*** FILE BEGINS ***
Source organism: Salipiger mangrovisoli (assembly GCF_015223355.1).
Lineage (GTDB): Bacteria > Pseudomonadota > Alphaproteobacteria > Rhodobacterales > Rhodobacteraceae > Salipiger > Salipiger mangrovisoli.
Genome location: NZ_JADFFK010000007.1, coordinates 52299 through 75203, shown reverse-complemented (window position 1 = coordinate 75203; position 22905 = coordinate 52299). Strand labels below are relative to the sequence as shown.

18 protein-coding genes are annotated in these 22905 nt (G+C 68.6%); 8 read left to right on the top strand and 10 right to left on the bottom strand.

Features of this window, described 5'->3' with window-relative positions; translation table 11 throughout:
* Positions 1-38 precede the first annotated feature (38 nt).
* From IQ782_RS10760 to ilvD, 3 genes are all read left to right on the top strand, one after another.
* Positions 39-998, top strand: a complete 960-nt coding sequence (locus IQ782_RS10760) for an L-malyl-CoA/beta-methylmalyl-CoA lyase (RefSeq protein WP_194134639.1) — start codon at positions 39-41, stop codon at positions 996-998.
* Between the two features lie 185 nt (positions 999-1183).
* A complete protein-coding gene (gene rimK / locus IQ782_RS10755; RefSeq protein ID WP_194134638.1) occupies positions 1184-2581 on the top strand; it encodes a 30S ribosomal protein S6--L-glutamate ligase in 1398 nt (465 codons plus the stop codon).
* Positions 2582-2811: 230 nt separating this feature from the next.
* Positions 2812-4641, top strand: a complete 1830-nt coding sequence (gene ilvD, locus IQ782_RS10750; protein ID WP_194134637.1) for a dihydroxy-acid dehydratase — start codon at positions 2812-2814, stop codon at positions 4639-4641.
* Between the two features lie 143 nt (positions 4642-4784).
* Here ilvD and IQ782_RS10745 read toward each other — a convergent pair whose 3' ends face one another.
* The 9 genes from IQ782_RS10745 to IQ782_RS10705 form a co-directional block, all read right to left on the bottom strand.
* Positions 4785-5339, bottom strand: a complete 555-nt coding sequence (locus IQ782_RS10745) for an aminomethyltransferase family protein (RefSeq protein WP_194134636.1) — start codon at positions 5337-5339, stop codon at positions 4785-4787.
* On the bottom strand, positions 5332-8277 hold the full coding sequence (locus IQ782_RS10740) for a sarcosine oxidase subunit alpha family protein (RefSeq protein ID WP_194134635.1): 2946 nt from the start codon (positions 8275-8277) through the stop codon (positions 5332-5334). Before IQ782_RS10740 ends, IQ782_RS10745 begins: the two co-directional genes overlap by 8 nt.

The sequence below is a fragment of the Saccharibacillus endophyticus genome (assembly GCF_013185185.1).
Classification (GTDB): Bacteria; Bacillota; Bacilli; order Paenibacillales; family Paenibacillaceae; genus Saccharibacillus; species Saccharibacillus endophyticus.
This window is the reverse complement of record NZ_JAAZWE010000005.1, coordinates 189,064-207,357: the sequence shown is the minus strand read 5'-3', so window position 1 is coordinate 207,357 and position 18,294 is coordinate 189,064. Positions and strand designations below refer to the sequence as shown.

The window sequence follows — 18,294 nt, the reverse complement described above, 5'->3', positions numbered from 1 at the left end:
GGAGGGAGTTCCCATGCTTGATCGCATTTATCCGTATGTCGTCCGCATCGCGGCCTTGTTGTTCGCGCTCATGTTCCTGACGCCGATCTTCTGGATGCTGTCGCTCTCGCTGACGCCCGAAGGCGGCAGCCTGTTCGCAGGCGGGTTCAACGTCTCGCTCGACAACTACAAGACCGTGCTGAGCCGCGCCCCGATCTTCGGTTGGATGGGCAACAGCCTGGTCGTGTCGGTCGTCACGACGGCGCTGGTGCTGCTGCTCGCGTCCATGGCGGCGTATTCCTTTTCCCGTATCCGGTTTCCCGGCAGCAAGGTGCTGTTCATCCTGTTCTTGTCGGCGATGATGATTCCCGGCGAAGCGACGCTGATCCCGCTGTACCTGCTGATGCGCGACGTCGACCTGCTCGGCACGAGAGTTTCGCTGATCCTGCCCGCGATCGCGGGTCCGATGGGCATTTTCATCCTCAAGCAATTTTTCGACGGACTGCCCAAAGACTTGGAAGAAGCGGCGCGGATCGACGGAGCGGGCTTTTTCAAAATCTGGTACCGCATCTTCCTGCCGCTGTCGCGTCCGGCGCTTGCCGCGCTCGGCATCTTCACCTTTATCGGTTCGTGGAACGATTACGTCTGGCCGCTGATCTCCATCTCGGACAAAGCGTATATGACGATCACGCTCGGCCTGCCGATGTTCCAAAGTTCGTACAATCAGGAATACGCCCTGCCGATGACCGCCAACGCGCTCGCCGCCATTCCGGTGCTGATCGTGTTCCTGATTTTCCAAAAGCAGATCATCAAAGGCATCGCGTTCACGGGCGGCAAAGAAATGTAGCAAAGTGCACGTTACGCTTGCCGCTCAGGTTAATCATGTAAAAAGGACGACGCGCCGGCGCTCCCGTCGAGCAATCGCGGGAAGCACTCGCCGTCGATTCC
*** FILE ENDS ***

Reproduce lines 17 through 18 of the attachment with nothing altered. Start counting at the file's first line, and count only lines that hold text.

* On the bottom strand, positions 5332-8277 hold the full coding sequence (locus IQ782_RS10740) for a sarcosine oxidase subunit alpha family protein (RefSeq protein ID WP_194134635.1): 2946 nt from the start codon (positions 8275-8277) through the stop codon (positions 5332-5334). Before IQ782_RS10740 ends, IQ782_RS10745 begins: the two co-directional genes overlap by 8 nt.

The sequence below is a fragment of the Saccharibacillus endophyticus genome (assembly GCF_013185185.1).